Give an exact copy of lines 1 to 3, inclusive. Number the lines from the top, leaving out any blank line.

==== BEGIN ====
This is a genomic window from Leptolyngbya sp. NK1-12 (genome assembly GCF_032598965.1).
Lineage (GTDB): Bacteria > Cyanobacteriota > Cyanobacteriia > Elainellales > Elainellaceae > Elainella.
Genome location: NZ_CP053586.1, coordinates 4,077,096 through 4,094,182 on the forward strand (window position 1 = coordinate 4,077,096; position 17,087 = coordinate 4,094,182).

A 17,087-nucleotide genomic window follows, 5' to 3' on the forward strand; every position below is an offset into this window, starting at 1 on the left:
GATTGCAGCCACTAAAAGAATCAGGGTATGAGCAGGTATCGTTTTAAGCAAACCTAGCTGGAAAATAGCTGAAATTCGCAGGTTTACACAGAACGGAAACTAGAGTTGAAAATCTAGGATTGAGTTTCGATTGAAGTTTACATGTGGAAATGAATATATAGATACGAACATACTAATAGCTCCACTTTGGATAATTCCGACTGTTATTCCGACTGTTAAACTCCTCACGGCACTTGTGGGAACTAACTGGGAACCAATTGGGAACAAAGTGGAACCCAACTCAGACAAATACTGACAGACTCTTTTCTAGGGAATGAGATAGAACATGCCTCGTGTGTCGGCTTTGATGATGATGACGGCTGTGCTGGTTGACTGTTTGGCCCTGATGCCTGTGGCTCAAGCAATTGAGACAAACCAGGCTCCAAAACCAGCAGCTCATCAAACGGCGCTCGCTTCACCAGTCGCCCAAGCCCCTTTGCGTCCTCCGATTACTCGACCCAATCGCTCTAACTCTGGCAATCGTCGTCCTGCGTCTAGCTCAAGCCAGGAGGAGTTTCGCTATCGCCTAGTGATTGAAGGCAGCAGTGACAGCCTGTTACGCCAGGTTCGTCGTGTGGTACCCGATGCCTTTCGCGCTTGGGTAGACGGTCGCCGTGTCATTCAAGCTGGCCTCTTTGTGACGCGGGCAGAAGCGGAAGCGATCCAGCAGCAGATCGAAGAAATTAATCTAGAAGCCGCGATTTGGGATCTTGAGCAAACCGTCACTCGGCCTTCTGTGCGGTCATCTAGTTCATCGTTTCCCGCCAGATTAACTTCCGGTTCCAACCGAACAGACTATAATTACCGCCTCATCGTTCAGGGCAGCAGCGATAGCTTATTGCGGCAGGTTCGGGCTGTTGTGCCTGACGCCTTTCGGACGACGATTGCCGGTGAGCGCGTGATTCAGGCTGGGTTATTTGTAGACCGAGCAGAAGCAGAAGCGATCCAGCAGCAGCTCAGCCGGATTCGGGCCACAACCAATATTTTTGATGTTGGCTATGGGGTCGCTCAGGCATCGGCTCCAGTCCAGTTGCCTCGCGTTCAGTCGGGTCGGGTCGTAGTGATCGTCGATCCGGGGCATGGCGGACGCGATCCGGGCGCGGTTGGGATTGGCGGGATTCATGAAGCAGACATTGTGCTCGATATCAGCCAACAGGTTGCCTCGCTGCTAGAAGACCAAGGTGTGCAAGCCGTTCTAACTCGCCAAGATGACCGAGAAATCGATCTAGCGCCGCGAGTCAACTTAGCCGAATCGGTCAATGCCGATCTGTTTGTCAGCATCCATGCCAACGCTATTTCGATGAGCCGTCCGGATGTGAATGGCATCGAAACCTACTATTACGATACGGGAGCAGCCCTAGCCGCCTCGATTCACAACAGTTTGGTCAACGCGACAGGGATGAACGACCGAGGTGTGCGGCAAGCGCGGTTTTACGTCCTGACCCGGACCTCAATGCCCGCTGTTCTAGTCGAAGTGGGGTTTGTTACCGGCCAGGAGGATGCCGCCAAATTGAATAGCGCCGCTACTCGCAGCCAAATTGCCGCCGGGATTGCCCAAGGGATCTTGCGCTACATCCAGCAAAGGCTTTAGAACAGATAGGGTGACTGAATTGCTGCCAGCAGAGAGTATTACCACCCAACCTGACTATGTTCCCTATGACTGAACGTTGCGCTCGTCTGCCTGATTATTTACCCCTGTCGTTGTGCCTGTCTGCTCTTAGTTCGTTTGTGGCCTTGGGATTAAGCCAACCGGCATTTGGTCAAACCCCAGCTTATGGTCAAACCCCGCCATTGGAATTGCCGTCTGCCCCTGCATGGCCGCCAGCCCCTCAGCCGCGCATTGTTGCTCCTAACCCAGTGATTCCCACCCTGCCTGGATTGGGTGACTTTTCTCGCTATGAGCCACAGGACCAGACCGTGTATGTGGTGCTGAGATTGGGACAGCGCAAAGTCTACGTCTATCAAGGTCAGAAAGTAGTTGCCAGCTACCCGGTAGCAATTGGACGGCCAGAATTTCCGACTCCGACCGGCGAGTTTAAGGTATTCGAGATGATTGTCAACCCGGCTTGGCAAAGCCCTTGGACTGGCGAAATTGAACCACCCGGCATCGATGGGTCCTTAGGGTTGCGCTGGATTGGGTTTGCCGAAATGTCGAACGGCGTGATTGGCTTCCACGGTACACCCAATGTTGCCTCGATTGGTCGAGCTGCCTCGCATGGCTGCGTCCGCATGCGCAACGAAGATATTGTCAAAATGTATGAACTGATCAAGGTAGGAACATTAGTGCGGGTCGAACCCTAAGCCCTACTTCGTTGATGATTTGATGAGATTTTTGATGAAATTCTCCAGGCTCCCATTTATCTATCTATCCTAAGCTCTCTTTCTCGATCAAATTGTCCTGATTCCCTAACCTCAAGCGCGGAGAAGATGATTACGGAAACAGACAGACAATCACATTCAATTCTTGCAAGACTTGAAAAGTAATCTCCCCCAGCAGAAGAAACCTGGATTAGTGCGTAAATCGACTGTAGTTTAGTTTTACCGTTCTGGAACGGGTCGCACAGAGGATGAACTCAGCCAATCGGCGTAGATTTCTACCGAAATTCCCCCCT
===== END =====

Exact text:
This is a genomic window from Leptolyngbya sp. NK1-12 (genome assembly GCF_032598965.1).
Lineage (GTDB): Bacteria > Cyanobacteriota > Cyanobacteriia > Elainellales > Elainellaceae > Elainella.
Genome location: NZ_CP053586.1, coordinates 4,077,096 through 4,094,182 on the forward strand (window position 1 = coordinate 4,077,096; position 17,087 = coordinate 4,094,182).